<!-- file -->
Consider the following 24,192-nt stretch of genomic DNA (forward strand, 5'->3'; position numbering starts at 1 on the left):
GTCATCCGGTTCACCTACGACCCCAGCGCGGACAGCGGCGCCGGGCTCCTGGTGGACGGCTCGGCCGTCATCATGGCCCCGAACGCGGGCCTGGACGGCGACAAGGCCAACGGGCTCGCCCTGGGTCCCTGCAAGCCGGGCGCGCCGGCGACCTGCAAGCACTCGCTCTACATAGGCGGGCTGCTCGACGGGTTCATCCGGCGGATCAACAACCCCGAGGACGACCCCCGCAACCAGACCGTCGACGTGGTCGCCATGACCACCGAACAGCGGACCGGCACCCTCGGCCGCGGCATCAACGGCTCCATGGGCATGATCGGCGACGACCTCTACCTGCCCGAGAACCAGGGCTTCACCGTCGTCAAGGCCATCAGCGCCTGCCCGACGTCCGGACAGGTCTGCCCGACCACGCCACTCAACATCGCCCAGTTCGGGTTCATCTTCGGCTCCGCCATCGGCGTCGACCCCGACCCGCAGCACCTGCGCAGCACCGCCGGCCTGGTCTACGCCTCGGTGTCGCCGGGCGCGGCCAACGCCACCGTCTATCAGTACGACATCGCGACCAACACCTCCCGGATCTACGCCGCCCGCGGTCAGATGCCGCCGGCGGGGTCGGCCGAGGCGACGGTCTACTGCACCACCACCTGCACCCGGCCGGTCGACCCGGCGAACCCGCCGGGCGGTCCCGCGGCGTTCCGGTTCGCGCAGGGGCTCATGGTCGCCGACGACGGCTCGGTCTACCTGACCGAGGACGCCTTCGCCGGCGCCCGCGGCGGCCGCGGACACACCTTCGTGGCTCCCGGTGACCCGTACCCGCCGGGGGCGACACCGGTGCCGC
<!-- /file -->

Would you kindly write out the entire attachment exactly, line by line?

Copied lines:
Consider the following 24,192-nt stretch of genomic DNA (forward strand, 5'->3'; position numbering starts at 1 on the left):
GTCATCCGGTTCACCTACGACCCCAGCGCGGACAGCGGCGCCGGGCTCCTGGTGGACGGCTCGGCCGTCATCATGGCCCCGAACGCGGGCCTGGACGGCGACAAGGCCAACGGGCTCGCCCTGGGTCCCTGCAAGCCGGGCGCGCCGGCGACCTGCAAGCACTCGCTCTACATAGGCGGGCTGCTCGACGGGTTCATCCGGCGGATCAACAACCCCGAGGACGACCCCCGCAACCAGACCGTCGACGTGGTCGCCATGACCACCGAACAGCGGACCGGCACCCTCGGCCGCGGCATCAACGGCTCCATGGGCATGATCGGCGACGACCTCTACCTGCCCGAGAACCAGGGCTTCACCGTCGTCAAGGCCATCAGCGCCTGCCCGACGTCCGGACAGGTCTGCCCGACCACGCCACTCAACATCGCCCAGTTCGGGTTCATCTTCGGCTCCGCCATCGGCGTCGACCCCGACCCGCAGCACCTGCGCAGCACCGCCGGCCTGGTCTACGCCTCGGTGTCGCCGGGCGCGGCCAACGCCACCGTCTATCAGTACGACATCGCGACCAACACCTCCCGGATCTACGCCGCCCGCGGTCAGATGCCGCCGGCGGGGTCGGCCGAGGCGACGGTCTACTGCACCACCACCTGCACCCGGCCGGTCGACCCGGCGAACCCGCCGGGCGGTCCCGCGGCGTTCCGGTTCGCGCAGGGGCTCATGGTCGCCGACGACGGCTCGGTCTACCTGACCGAGGACGCCTTCGCCGGCGCCCGCGGCGGCCGCGGACACACCTTCGTGGCTCCCGGTGACCCGTACCCGCCGGGGGCGACACCGGTGCCGC